Globalisation and Protectionism

Globalisation is the increasing integration of national markets that were previously much more segmented from one another. This includes the increasing dominance of multi-national corporations (MNCs) in global markets. This means that production takes place in various countries, so that components are manufactured in several countries in order to produce a finished product, which is often assembled in another country in order to sell the product worldwide on the global market. This leads to a rapid increase in international trade and growing direct investment by MNCs in several countries.

b). Since 1980 the developing countries have experienced an increase in the percentage of exports that manufactured goods account for, from approximately 29% to just over 80% of total exports. The percentage that mineral exports account for has experienced a decrease over this period from approximately 55% of total exports to approximately 10%. There has been a slight decrease in the percentage that agriculture accounts for from about 16% to about 10%. As a percentage over total exports, manufacturing overtook minerals exports in 1984.

Also, during this period the percentage that services account for has approximately doubled for developing countries from 9% to 17%. c). One way in which economies are allowed to prosper due to globalisation is through comparative advantage. The law of comparative advantage states that a country has comparative advantage over another in the production of a good if it can produce it at a lower opportunity cost. Globalisation means that restrictions on international trade generate gains by the reallocation of resources towards those sectors in which countries have a comparative advantage.

If two countries specialise in goods, which they have comparative advantage, then both countries will benefit from trade. This is because if each country continues producing the good that it makes relatively cheaply, the countries together make more of both goods. Trade liberalisation increases the size of the market, so that the market is now on a global scale. This leads to increased competition in the domestic market, leading to increased efficiency. Due to the larger market size, firms can benefit from economies of scale, which can lead to lower costs and the increased competition stimulates investment and advances in technology.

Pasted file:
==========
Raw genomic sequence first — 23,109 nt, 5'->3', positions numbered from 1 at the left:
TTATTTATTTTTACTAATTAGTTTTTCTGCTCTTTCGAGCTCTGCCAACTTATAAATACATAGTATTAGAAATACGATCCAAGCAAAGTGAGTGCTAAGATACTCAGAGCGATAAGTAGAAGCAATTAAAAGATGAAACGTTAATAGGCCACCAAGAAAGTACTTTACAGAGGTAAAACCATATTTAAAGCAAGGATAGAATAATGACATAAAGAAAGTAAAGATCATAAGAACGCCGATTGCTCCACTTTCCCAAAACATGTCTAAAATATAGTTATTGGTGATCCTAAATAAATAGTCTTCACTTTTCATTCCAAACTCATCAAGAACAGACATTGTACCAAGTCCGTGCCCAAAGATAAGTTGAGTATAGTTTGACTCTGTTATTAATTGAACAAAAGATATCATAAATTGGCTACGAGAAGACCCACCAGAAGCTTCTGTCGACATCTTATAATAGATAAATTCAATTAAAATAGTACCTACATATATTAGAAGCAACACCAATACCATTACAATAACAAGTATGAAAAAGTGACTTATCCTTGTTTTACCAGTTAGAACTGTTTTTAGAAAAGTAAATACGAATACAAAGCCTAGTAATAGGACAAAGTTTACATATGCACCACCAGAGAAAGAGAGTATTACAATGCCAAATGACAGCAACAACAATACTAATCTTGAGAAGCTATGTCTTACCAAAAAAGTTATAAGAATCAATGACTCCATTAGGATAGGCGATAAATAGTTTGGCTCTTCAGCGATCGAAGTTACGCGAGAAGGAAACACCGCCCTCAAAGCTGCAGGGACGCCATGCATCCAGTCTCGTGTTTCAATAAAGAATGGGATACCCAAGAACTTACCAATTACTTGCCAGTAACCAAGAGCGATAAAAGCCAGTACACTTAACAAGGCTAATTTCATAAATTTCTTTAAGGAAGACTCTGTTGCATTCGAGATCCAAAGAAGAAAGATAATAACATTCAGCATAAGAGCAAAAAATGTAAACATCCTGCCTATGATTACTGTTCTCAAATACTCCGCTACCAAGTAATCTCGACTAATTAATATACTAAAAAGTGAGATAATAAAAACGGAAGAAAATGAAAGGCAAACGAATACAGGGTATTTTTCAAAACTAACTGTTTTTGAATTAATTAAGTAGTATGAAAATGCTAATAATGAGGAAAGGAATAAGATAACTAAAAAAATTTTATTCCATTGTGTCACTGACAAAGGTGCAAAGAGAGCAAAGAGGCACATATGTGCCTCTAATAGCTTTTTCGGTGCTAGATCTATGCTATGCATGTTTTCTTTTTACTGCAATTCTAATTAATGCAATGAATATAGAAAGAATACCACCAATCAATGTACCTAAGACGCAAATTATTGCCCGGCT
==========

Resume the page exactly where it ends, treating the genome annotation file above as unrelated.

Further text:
Also, globalisation leads to the dominance of multi-national corporations (MNCs). These MNCs invest in countries, creating jobs and income as well as improving the infrastructure of the country. Also MNCs can introduce new technology into a country and train the workforce. This would mean that developing countries would begin to manufacture more and begin to lose their primary product dependency. MNCs setting up in countries would cause a positive multiplier effect in that country creating even more jobs and income.

However, globalisation can cause environmental problems and lead to an over-dependence on rich countries. d). Protectionism is the word used to describe the methods used by individual countries or regional trading blocs to restrict the level of imports into the home market. A country can protect its own economy from foreign competition is several ways. This includes using tariffs, quotas, environmental controls as well as subsidies. There are arguments both for and against protectionism. A country may want to use such measures in order to protect infant industry.